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UBC Theses and Dissertations

A reconnaisance of organic maturation and petroleum source potential of Phanerozoic strata in northern Yukon and northwestern District of Mackenzie Link, Christine Marie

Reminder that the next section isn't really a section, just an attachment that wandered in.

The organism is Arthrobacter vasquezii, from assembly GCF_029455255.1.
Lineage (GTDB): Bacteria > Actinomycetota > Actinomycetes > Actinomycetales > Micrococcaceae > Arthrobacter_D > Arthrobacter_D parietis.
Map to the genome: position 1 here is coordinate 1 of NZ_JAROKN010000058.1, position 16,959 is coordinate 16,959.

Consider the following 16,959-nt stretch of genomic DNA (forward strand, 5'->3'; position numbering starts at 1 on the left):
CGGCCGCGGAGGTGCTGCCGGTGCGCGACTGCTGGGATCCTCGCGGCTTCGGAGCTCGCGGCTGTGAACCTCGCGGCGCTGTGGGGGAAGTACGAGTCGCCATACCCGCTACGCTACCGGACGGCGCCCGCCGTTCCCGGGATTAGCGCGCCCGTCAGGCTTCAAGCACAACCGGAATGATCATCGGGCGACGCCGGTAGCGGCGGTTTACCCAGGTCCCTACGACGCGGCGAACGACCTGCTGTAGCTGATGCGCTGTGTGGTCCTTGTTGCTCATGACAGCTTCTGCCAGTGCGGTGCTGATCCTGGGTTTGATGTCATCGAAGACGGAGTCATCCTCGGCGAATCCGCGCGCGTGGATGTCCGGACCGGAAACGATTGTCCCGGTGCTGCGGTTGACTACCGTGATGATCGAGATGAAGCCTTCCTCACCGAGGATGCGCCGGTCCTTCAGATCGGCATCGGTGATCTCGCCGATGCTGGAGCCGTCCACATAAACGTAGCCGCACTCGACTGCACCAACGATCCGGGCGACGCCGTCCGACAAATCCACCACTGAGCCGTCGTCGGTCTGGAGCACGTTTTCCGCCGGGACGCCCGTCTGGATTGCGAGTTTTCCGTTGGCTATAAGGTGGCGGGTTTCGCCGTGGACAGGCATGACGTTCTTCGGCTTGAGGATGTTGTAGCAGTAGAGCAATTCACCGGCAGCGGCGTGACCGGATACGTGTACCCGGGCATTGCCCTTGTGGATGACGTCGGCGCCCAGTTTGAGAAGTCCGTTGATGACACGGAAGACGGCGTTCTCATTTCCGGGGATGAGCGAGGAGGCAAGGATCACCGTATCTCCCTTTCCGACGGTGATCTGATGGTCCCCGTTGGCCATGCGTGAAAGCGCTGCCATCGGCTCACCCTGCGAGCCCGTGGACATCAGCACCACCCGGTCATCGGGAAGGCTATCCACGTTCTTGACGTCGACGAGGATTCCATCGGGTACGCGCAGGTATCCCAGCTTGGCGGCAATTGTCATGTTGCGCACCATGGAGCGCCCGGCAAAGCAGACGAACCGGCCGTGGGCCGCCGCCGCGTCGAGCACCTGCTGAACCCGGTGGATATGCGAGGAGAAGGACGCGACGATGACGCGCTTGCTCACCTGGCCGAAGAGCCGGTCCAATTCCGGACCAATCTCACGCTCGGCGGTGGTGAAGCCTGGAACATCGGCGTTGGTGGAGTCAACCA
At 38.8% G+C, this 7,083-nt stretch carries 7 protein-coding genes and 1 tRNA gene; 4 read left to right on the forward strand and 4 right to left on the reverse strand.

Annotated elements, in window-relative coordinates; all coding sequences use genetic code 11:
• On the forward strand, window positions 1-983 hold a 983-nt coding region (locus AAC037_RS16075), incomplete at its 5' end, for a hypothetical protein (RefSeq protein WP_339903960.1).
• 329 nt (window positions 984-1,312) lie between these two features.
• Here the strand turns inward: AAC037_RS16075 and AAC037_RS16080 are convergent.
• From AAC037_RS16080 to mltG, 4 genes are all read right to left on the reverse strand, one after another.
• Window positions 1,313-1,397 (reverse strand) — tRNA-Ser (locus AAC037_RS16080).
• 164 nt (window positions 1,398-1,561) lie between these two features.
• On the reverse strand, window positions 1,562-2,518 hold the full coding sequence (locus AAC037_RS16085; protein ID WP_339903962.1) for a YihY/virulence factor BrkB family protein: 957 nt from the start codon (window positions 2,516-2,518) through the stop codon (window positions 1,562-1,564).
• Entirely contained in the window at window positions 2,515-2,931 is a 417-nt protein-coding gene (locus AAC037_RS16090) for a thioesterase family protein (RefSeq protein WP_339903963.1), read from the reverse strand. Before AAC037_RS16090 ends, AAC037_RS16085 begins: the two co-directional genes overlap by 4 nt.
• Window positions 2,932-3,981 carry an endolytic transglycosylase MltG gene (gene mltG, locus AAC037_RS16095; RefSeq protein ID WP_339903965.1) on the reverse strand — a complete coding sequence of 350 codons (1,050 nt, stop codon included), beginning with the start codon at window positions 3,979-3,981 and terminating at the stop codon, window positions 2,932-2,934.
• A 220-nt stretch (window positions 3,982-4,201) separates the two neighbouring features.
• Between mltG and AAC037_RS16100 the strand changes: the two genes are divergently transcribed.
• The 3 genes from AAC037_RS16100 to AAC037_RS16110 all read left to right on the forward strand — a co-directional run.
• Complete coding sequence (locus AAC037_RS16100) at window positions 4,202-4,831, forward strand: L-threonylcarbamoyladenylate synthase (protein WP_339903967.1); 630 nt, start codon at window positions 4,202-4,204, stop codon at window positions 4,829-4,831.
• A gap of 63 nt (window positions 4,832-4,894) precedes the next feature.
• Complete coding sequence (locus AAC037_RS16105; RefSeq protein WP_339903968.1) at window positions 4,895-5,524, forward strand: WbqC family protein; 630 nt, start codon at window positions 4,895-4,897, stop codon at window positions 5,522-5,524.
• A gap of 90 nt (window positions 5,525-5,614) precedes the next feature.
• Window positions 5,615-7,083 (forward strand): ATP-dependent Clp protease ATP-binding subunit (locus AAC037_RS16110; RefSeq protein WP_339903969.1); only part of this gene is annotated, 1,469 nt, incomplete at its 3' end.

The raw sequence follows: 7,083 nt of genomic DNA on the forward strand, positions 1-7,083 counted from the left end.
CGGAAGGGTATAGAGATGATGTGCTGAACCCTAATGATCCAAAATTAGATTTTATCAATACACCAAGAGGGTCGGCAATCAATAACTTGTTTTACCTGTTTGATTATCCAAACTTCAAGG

The level of organic maturation, thermal history and petroleum source potential of Phanerozoic strata in northern Yukon and northwestern District of Mackenzie have been investigated by measurement of vitrinite (% Rorand) and graptolite (% Romax) reflectance, conodont alteration index (CAI) and Rock-Eval pyrolysis. The strata in general have lower maturity levels in southern Mackenzie Delta, Peel Plateau and Eagle Plain than in the Richardson and Ogilvie Mountains. The level of maturation varies from graptolite reflectance values of 4.0% to 6.5% Romax and CAI values of 3.5 to 5 in Upper Cambrian to Lower Devonian strata whereas vitrinite reflectance ranging from 0.2% to 3.75% Rorand occur in Middle Devonian to Upper Cretaceous strata. Time-averaged numerical modelling of measured maturation gradients (0.10 to 0.32 log Rorand/km) suggest paleogeothermal gradients on the order of 20 to 45°C/km in southern Mackenzie Delta and Peel Plateau, from 10 to 20°C/km in central Eagle Plain and from 20 to 45°C/km adjacent the Richardson and Ogilvie Mountains. The higher maturity levels in mountainous areas reflect higher maturation gradients and, in the Richardson Mountains, deeper burial due to rapid subsidence caused by the foundering of grabens within the Richardson Fault Array. Anomalously high maturation values (0.92% to 1.60% Rorand) measured in Lower Cretaceous strata on the Campbell Uplift are interpreted to reflect high paleoheat flow associated with basement uplift. Average TOC contents are generally low to moderate (0.1 to 2.0%) but organic-rich intervals occur throughout the studied succession. TOC values up to 14.5% are present in the Upper Cretaceous Eagle Plain Group, values up to 9.5% occur in the Middle Devonian Canol Formation and Upper Cambrian to Lower Devonian Road River Group and values up to 5.0% are present in the Lower Cretaceous map unit Kwr and Mount Goodenough Formation, the Lower Cretaceous and Jurassic Husky Formation, the Jurassic Porcupine River Formation and the Upper Carboniferous Blackie and Hart River Formations and the Ford Lake Shale. The organic matter (OM) is dominantly type III except for minor amounts of type I and II in Lower Paleozoic strata and a mixture of type II and III in parts of Middle Devonian, Carboniferous, Jurassic and Lower Cretaceous strata. The quality of organic matter varies significantly (QOM; 0.01 to 6.1 mg HC/g Corg) as a result of variation in organic maturity, the type of OM and, in some cases, migration. Average QOM values are generally low to moderate (0.01 to 1.5 mg HC/g Corg) and, along with low to moderate Hydrogen Index values (<300 mg HC/g Corg), suggest poor to moderate petroleum source potential. Relatively few examples of potential oil prone source rocks occur, but these include parts of the Road River Group, the Hare Indian, Canol, Hart River, Blackie, Mount Goodenough and Arctic Red River Formations, the Ford Lake Shale, unnamed Carboniferous unit and map unit Kwr. Gas prone source rocks comprise parts of the Blackie, Porcupine River, Husky, Mount Goodenough and Arctic Red River Formations and the Bug Creek and Eagle Plain Groups and map unit Kwr. With respect to petroleum generation, Upper Cretaceous strata are generally immature. Lower Cretaceous to Permian strata are immature to mature, Carboniferous strata are immature to overmature, and Devonian and older rocks are mature to overmature. The timing of hydrocarbon generation from source rocks in the study area varied substantially both laterally and stratigraphically as a result of variations in the timing and magnitude of the maximum depths of burial. The variation in source rock quality appears to closely reflect the interpreted depositional environment of some of the strata which facilitates the interpretation of regional extent of. potential hydrocarbon source rocks. A correlation of graptolite and vitrinite reflectance, calibrated by conodonts, shows that a graptolite reflectance range of 5% to 6.5% Romax (CAI = 5) corresponds to a vitrinite reflectance of 4.0% Romax. Graptolite organic remains appear to behave similar to bitumen with increasing depth of burial; at higher levels of thermal maturity, graptolite reflectance increases more rapidly than vitrinite reflectance.

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